We can’t believe we’ve got through another country, ok we missed a fair bit in the south, but still eight so far. I was extremely nervous about the hills in Laos, especially after our experience of ”hills” in Thailand. I’m always the pessimistic one and Andy is forever the optimist but Laos was amazing. The scenery was absolutely beautiful, and that was in the hazy/burning fields season. The kids are phenomenal. The FFF (foreign food Fridays) incredible. The beer cold and cheap. We’ve had a great three weeks here.
Starting off, Vientiane isn’t the most interesting of capital cities but we did enjoy a relaxing few days of good (but quite expensive) food and lots of BeerLao. It was a nice way to get over leaving our beloved Thailand. Heading away from the city the roads were pretty good and they have continued to be throughout the part of Laos we have cycled. We were quite surprised as some of the other blogs we have read said there were bad patches. It made the climbs easier, plus all of them are at such a great gradual gradient (say that quickly after a few BeerLaos) that they really weren’t as scary as I had imagined. That doesn’t mean they haven’t been tough but with the stunning views it made it all worthwhile. Then the real fun starts when you get to whizz back down. The longest downhill being over 20km, it was so surreal. I gained a lot of confidence riding down those. We loved them. The majority of time the road was pretty quiet even with us following the main highway the whole time. It was only a single laned road with no markings. We felt safe and trusted the other drivers.
We have read/been told by numerous other touring cyclists that the stretch we rode between Vang Vieng and Luang Prabang was the best part of their trip in all of SE Asia. We therefore had high expectations but it was all true, it was one of the most beautiful and mesmerizing places to cycle.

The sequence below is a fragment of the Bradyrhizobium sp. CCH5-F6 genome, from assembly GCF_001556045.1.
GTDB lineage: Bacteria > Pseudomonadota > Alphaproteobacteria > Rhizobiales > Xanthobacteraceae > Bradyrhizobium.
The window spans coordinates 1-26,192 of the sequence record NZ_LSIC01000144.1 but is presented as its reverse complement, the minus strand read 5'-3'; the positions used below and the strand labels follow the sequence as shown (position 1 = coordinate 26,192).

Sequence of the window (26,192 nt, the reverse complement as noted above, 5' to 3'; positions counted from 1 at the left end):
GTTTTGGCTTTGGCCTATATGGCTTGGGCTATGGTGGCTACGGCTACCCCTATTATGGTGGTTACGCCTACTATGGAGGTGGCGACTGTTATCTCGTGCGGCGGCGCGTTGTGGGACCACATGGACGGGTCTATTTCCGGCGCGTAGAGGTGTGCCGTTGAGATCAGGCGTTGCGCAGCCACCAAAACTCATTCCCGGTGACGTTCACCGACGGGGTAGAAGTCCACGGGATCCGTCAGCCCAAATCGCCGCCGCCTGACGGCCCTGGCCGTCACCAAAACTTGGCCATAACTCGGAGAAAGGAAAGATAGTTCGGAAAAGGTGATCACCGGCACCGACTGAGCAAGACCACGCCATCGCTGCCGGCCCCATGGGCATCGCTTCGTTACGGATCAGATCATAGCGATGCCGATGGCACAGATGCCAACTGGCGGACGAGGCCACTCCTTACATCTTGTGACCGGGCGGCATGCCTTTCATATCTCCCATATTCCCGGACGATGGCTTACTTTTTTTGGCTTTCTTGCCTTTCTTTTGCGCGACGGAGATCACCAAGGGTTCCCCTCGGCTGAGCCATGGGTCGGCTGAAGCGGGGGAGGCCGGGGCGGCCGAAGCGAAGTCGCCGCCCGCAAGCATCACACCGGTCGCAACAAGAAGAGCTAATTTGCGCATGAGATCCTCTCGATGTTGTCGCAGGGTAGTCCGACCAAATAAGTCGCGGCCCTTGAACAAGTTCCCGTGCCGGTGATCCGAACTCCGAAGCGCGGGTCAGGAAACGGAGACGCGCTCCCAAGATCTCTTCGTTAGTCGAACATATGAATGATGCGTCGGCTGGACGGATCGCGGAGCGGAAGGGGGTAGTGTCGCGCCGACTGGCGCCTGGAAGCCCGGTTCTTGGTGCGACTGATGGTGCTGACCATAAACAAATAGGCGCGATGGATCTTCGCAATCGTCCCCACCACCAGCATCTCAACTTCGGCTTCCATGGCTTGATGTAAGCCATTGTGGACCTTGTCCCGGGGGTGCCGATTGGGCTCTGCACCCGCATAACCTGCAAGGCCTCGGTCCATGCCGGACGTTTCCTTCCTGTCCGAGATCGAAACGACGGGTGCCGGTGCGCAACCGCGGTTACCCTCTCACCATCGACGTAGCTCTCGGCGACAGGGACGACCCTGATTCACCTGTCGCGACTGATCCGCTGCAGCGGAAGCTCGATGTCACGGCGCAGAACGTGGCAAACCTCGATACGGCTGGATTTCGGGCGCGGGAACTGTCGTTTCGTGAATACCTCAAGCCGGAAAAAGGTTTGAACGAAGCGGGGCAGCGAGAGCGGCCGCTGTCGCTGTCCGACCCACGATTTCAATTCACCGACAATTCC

I can only imagine it on a blue bird day with no haze in the air. There was so much to look at. We cycled through so many small villages, high up in the hills. The parents would spot us (easily when we were climbing extremely slowly up) and shout at the children, “Farang, farang!” meaning foreigner. Then these adorable, extremely young children would wave and say,”Sabaidee” (hello) or “Bye Bye” not sure why goodbye but we went with it. There were a few of the slightly older children who would stand at the side of the road for a high five. They were brutal though and would try and whack your hand as hard as they could. Not quite as fun.
There were also chickens, ducks, pigs, puppies, goats, horses etc in these villages. It was incredible to watch them all getting on with their daily routine. A completely different world, and a much harder one than the one I’m used to.
The weather has been sunny pretty much the whole time we have been here. So we stuck to our early morning starts and trying to be done by lunch time routine. It’s worked well for us and means we have the whole afternoon and evening to explore where ever we end up or just relax. On a couple of occasions there has been rain in the late evening/night. The first time it happened we didn’t know what was going on, it had been that long since we’d seen or heard any rain.
Food as I’ve mentioned is always a big part of our enjoyment of travelling. So it was great to be in the cities, Vientiane, Vang Vieng and Luang Prabang. We stopped in each for a couple of nights and definitely made the most of western food. Luang Prabang had such a lovely feel to it and I’m sure we could have stayed longer. The food otherwise has been a little hit and miss. We enjoyed a lot of it but we have definitely had a few more disappointing meals. As Andy mentioned before I made the mistake of ordering a pig trotter at the steep price of 60,000 kip (£5). I was imagining lovely braised pork in a delicious sauce, the reality was gristly toe nail. I’m sure that descriptions made you hungry! Oh well a lesson learned, the translation is never precise. Sadly no picture but here’s a FFF picture.
We have different highlights for Laos. For me I enjoyed our last day riding into Luang Prabang and the 20 plus km we enjoyed downhill, which Andy loved too. But his highlight was when we did a 60km loop to some stunning waterfalls near Luang Prabang. The colour of the water was amazing and it was a really fun day. Plus I did eat a delicious grilled fish and sticky rice there, which makes it doubly good.
The bad, we’re struggling to think of much. The disappointment of false summits, they’re a bugger! I guess the dust, especially when there are a lot of trucks on the road. The haze in the sky on a couple of days when we know it would have been a stunning view but you can’t see anything.
On the whole Laos has been a great place to cycle through. It has given me a bit more confidence for the climbs ahead in other countries as many cyclists say Laos is a very challenging place to cycle with the hills. It is another country neither Andy or I have visited before and would definitely recommend to people to visit. A beautiful place and some incredible memories to add to our collection.
Total number of nights in Laos – 20
Where we slept – Hotels – 20
Total distance – 747km